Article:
(Note: A version of this article first appeared in the summer 2014 newsletter for my church.)
“Be still and know that I am God.” -Psalm 46:10
“Remember the Sabbath day by keeping it holy. Six days you shall labor and do all your work, but the seventh day is a sabbath to the Lord your God. On it you shall not do any work.” -Exodus 20:8-10a
OK, quick. What is the meaning of the 4th Commandment listed above?
If you said, “We should go to church,” then you answered the same way as almost every confirmation student I’ve ever asked that question. You would also only be partly correct.
Most people (including Martin Luther in the Small Catechism) latch on to the phrase “keep it holy” and immediately think about religious services on Sunday. And while there’s nothing wrong with that, it’s not a complete understanding of the commandment for a couple reasons.
First of all, the Sabbath day is technically Saturday, not Sunday. The Jewish holy day begins at sundown on Friday and goes to sundown Saturday. Christians moved their holy day to Sunday because it was the day of resurrection. Therefore, some may quibble that keeping Sabbath and attending Sunday worship are not the same thing.
But the bigger issue is that focusing solely on attending worship misses the rest of the commandment: you shall do no work. The word sabbath (or “shabbat”) in Hebrew literally means “to rest.” Two reasons are given to rest. In Exodus 20, the author references the story of creation and says we should rest because God rested on the seventh day of creation. In Deuteronomy 5, the author points to the Hebrews recent slavery in Egypt and basically argues, “You know what it’s like to be overworked, so take time to rest and don’t overwork yourselves, your servants, or your animals.”
I think this command to rest (in addition to spending time with God) is an important one for us today. Much of our identity as residents of the Western World and as Americans is tied up in working hard and being productive. And on it’s own that’s good, but taken to the extreme, we can start to think we need to work hard all the time or always be doing something. (I have a friend that likes to quip, “We’re not human beings in America; we’re human do-ings.”) It seems that sometimes even our “recreation” activities can be exhausting.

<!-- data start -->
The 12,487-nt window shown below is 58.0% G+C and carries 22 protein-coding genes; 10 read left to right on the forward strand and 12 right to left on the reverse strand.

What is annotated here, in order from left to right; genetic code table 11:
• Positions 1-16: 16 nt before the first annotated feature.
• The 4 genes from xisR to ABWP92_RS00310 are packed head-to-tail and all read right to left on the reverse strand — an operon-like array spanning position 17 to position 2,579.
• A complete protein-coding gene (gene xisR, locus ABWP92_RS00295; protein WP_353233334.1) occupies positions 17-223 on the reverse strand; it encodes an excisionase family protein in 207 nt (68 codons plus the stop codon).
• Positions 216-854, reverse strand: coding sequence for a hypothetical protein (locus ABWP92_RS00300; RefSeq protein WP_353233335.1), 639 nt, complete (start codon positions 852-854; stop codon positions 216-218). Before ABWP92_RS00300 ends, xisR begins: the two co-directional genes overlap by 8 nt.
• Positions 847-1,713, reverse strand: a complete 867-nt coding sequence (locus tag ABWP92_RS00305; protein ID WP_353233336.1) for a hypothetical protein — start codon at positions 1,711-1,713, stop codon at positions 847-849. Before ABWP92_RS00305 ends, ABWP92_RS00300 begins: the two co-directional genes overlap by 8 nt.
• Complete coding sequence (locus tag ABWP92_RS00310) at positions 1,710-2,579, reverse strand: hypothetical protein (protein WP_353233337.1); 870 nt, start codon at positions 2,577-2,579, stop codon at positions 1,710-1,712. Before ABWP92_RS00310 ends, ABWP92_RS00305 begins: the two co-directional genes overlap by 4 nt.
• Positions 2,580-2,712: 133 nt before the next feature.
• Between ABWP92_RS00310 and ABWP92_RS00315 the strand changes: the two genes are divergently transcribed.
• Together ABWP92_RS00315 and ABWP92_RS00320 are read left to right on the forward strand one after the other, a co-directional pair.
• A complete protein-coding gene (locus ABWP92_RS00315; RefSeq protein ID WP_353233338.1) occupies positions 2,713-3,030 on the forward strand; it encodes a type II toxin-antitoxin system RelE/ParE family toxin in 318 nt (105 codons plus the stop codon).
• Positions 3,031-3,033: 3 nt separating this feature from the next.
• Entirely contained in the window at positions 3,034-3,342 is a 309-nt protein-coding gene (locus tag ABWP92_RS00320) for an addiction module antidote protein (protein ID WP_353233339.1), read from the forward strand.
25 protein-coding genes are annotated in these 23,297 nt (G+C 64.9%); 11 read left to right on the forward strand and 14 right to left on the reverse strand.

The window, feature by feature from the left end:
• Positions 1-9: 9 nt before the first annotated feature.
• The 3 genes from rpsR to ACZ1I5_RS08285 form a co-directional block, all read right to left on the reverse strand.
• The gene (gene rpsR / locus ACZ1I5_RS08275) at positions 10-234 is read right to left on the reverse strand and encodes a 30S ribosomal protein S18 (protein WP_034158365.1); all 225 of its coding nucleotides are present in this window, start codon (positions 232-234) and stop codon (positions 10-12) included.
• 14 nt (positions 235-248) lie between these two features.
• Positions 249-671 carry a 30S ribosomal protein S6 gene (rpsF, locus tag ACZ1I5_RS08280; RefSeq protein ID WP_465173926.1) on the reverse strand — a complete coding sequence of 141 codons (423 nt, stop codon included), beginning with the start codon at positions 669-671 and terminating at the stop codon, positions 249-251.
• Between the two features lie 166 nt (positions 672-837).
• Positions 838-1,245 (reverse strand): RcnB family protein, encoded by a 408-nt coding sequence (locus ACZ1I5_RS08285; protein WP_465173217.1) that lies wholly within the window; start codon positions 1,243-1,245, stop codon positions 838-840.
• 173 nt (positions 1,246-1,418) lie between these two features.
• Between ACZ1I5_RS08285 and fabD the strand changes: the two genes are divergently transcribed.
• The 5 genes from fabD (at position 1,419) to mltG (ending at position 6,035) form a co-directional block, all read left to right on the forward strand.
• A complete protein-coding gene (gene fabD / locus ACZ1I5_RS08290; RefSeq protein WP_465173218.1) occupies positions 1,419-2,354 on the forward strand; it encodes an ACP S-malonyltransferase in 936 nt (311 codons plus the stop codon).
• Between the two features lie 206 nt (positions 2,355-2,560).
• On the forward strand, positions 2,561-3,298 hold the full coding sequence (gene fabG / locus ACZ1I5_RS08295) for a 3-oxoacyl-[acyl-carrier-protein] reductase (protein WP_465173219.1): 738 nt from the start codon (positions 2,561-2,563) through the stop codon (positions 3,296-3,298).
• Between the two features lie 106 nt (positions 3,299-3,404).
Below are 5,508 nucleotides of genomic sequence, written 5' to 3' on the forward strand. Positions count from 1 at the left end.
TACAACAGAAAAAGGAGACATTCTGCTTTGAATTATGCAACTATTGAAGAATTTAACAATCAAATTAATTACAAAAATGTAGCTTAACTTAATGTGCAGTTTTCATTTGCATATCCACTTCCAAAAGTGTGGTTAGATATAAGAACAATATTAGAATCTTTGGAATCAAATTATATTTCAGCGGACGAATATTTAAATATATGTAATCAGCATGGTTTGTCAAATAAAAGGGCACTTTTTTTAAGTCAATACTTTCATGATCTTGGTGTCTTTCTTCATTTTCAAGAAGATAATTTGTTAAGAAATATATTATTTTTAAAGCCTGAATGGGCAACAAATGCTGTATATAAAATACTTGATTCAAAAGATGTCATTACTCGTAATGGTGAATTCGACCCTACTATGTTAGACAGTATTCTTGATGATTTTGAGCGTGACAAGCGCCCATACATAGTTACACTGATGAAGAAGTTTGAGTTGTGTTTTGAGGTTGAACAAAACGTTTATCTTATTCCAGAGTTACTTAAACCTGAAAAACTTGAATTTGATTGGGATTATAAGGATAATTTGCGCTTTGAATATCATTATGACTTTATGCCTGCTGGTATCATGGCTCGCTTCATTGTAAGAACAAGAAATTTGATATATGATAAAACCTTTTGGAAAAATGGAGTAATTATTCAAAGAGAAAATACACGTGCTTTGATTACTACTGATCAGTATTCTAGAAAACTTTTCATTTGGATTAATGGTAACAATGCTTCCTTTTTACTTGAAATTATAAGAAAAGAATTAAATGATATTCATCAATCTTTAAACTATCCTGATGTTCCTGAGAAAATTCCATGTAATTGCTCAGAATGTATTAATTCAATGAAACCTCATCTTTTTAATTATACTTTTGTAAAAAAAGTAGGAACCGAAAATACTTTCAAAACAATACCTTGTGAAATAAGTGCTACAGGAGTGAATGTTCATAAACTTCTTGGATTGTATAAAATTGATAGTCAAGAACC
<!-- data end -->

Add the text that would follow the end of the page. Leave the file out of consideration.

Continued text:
Remembering this side to the 4th Commandment can be important for us, because just like the other commandments, this commandment is meant by God for good. Just as we have better lives when we don’t lie, steal, or kill each other, we have better lives when we take time to rest. Taking time to rest increases our creativity, makes us more present to our loved ones, helps to improve humor, patience, and gratitude, and can even make us more productive when we return to our work.
(It should probably be noted that rest doesn’t have to mean doing nothing at all, but taking a break from our normal labors for something that lets us recharge and refocus. I’m reminded of the stories of 19th century Americans who would spend all Sunday sitting still in high back chairs, which doesn’t strike me as either holy or restful.)
As we begin the summer season, I pray that we will all take Sabbath time in these coming months (in whatever form that looks like for you). May we remember God’s command for us to rest and God’s concern for our health and well-being. And may we continue to learn that sometimes doing God’s will may mean doing less.
"I am heading for a time of quiet, when my restlessness has past and I can lie down on my blanket and release my fists at last." -Paul Simon, "Quiet"